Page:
Nov 18, 2006
EPP = "Enhanced Performance Profile" Some motherboards can read the EPP off of your RAM and automatically set up the optimized settings. I think this is an nVidia chipset thing (nForce 5 and up). Most high performance DDR2 probably has EPP whether your motherboard can use it or not.

My RAM, for example, is spec'ed for 4-4-4-12 at 800MHz with a voltage of 2.1V, and has EPP. However, my motherboard doesn't know about EPP, so it auto-set 5-5-5-18, 800MHz at 1.9V, presumably this is what was on the SPD. I had to set up the proper settings for the RAM manually in the BIOS.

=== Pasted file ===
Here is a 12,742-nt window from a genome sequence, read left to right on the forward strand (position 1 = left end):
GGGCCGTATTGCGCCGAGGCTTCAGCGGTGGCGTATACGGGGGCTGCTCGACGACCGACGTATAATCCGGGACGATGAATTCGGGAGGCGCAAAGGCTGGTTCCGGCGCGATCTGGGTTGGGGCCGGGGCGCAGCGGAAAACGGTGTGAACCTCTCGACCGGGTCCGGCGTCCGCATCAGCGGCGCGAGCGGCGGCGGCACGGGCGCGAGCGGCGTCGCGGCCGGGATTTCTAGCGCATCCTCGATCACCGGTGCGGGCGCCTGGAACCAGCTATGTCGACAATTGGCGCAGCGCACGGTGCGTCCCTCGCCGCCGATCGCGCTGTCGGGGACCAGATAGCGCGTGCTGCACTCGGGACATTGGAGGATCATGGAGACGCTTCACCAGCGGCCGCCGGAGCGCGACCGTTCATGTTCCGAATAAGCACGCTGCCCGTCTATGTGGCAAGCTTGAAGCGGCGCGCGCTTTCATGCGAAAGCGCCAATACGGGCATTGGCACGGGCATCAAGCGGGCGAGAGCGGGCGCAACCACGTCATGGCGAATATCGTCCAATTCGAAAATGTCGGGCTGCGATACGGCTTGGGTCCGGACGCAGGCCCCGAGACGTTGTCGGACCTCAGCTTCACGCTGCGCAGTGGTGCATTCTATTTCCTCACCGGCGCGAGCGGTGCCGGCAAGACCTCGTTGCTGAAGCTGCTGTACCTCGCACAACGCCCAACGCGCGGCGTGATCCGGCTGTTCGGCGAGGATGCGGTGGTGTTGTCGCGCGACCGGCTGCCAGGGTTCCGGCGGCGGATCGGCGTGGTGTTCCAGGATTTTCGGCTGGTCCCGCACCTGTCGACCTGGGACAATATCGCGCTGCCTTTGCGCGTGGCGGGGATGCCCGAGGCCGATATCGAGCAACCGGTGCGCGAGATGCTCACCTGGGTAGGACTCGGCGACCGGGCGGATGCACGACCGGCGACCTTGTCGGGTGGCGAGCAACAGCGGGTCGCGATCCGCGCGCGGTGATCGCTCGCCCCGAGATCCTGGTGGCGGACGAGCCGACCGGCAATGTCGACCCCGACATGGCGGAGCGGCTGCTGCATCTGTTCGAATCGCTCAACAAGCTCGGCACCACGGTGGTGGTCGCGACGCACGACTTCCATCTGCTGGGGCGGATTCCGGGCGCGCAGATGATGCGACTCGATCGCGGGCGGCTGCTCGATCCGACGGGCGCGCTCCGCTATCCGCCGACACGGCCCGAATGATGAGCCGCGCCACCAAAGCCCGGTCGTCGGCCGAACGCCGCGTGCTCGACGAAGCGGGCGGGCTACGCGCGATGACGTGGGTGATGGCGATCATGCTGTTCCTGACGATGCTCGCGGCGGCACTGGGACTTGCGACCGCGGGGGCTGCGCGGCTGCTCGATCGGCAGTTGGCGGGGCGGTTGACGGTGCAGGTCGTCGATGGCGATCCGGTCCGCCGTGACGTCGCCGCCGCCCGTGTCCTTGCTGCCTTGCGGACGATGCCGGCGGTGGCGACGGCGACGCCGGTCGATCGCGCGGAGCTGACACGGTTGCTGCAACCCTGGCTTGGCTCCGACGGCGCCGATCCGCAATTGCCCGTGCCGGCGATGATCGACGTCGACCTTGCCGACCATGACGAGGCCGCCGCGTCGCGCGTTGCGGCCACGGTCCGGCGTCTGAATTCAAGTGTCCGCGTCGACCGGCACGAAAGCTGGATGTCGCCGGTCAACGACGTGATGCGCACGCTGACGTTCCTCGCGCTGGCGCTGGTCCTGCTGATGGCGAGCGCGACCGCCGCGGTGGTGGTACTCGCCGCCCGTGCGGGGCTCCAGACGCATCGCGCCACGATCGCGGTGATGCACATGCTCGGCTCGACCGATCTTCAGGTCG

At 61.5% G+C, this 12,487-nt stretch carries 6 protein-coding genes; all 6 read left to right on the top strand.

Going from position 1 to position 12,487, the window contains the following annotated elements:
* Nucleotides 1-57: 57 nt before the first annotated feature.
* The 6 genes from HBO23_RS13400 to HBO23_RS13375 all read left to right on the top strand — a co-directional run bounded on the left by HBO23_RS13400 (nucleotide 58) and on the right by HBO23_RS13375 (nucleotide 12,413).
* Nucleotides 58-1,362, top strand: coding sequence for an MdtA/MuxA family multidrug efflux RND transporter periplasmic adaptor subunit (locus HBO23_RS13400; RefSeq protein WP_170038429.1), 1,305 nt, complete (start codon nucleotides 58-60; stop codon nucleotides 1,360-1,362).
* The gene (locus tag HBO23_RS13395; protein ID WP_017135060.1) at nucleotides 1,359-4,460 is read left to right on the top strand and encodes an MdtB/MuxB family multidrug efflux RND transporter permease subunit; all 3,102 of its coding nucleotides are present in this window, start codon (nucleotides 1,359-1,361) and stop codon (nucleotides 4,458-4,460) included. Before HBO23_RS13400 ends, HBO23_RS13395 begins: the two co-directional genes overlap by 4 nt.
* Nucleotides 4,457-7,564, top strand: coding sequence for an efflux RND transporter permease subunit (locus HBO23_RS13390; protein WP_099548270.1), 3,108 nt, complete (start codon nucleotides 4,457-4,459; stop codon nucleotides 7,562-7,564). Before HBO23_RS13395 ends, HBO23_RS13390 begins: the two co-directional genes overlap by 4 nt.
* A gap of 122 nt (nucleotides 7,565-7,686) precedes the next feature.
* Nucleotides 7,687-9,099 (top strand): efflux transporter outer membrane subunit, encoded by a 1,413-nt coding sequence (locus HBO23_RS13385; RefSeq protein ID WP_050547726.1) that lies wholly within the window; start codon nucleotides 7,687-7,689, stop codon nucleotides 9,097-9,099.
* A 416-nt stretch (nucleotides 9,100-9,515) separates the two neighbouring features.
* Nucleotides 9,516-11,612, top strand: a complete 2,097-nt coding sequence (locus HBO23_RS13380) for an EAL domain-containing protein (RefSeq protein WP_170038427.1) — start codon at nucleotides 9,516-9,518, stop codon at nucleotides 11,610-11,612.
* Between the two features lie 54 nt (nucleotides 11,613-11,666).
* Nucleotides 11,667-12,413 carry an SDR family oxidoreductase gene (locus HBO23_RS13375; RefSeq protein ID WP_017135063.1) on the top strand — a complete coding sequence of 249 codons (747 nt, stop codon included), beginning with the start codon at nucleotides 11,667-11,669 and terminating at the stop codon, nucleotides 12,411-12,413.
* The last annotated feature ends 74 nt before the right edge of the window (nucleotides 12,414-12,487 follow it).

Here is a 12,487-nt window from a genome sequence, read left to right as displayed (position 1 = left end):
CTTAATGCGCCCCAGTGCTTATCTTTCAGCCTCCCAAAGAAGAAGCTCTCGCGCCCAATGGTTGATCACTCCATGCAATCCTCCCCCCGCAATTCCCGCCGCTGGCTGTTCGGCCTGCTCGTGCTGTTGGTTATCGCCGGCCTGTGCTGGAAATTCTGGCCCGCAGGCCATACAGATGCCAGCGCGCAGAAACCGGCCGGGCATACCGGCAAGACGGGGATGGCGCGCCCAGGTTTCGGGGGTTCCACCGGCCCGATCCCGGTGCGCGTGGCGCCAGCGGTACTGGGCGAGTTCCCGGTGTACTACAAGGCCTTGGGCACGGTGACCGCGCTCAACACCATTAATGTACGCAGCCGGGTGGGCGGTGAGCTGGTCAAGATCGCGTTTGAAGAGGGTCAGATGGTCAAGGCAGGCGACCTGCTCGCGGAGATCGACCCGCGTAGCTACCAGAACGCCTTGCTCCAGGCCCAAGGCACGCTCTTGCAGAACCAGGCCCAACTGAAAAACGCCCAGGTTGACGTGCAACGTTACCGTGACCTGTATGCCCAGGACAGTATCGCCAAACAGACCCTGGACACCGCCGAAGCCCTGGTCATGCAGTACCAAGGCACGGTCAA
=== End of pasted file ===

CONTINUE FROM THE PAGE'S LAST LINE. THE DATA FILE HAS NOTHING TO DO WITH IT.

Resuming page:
So, basically, if you're in the market for high-performance RAM, you'll probably be getting EPP even if it's just an extra feature your board can't use, but that doesn't matter because you can manually set the same settings as the EPP yourself.


It's just a fancier version of SPD, that includes some manufacturer-sanctioned overclock settings and can also include voltage (which SPD doesn't). Both your memory AND motherboard need to support EPP in order for it to work.
As mentioned above, it's only really useful if you don't want to/can't set memory settings yourself.